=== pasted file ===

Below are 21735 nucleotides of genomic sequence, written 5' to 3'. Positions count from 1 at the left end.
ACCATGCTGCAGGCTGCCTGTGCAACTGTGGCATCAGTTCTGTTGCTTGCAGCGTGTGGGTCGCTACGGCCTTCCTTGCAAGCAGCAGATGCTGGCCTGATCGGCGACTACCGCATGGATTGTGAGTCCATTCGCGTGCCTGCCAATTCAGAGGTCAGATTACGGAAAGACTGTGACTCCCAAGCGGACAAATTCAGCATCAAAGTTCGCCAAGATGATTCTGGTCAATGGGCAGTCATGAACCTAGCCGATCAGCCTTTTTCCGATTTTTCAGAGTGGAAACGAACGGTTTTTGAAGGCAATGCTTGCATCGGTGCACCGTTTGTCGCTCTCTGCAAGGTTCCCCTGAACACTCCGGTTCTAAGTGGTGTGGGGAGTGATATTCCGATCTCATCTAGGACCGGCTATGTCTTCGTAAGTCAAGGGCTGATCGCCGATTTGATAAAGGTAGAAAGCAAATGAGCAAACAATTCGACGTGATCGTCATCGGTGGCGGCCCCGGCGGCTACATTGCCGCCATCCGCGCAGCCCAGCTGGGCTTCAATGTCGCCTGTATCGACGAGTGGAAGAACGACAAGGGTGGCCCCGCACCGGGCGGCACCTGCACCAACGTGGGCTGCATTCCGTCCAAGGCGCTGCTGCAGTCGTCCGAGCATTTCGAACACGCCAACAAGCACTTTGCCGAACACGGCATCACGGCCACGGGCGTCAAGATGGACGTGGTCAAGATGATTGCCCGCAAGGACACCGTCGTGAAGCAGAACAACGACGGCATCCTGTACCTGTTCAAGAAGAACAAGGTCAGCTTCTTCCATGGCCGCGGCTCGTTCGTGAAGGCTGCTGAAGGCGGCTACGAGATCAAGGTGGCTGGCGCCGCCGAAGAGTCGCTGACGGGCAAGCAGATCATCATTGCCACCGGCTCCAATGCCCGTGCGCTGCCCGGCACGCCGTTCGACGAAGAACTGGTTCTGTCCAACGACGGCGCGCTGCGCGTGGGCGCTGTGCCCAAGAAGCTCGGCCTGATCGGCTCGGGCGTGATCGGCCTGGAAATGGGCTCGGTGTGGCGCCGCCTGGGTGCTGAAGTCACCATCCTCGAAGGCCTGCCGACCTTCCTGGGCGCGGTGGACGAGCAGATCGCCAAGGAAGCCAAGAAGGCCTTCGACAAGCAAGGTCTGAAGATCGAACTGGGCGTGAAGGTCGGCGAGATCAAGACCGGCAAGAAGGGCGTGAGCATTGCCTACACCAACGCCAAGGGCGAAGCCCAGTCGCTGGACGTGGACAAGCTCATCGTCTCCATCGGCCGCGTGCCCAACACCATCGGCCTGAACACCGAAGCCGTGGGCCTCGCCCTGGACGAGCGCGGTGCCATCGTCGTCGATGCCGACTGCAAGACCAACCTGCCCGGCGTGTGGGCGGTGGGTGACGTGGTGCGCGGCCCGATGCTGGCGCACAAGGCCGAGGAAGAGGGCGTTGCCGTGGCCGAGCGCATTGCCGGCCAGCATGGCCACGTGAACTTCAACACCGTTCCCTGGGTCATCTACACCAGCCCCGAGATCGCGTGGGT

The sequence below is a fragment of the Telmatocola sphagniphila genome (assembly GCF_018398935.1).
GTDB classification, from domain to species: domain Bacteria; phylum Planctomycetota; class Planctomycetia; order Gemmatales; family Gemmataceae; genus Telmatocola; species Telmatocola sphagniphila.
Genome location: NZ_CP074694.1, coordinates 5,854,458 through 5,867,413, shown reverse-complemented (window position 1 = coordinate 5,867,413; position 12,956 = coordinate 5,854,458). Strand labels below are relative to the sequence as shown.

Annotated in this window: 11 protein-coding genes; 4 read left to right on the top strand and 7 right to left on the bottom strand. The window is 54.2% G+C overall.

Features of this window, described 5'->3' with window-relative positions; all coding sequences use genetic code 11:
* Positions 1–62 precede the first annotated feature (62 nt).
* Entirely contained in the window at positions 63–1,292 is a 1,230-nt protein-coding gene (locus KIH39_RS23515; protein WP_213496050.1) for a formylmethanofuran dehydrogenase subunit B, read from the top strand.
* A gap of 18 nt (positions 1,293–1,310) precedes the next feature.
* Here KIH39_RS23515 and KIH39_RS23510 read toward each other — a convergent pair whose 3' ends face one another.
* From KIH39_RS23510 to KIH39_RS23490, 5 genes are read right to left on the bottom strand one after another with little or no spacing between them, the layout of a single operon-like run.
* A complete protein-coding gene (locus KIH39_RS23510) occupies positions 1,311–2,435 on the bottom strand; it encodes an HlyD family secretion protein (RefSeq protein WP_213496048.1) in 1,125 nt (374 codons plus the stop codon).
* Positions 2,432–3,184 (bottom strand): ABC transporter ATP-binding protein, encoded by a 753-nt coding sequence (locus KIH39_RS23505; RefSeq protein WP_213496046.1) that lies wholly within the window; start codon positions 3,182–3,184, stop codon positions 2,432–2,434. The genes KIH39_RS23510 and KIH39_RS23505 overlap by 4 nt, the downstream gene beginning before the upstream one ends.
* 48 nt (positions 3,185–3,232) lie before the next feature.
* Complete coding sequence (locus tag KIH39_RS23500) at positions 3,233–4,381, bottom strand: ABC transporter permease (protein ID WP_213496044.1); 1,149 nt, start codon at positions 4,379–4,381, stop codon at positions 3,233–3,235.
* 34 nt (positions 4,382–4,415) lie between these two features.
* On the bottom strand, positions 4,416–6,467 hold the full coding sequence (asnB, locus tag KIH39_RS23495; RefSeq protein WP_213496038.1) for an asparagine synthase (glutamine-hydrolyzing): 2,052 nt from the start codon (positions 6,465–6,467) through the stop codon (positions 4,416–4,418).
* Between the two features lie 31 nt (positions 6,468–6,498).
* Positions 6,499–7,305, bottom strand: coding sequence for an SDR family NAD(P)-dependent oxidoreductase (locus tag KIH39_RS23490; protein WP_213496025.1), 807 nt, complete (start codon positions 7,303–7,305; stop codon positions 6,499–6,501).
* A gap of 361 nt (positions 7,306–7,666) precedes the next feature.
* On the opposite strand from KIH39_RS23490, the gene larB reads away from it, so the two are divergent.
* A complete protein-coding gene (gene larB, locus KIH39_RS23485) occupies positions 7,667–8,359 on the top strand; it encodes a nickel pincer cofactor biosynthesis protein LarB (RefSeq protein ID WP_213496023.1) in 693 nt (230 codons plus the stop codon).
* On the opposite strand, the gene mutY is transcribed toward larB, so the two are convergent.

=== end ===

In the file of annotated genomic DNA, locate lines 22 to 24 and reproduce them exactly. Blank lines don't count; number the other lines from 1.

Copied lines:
* On the opposite strand from KIH39_RS23490, the gene larB reads away from it, so the two are divergent.
* A complete protein-coding gene (gene larB, locus KIH39_RS23485) occupies positions 7,667–8,359 on the top strand; it encodes a nickel pincer cofactor biosynthesis protein LarB (RefSeq protein ID WP_213496023.1) in 693 nt (230 codons plus the stop codon).
* On the opposite strand, the gene mutY is transcribed toward larB, so the two are convergent.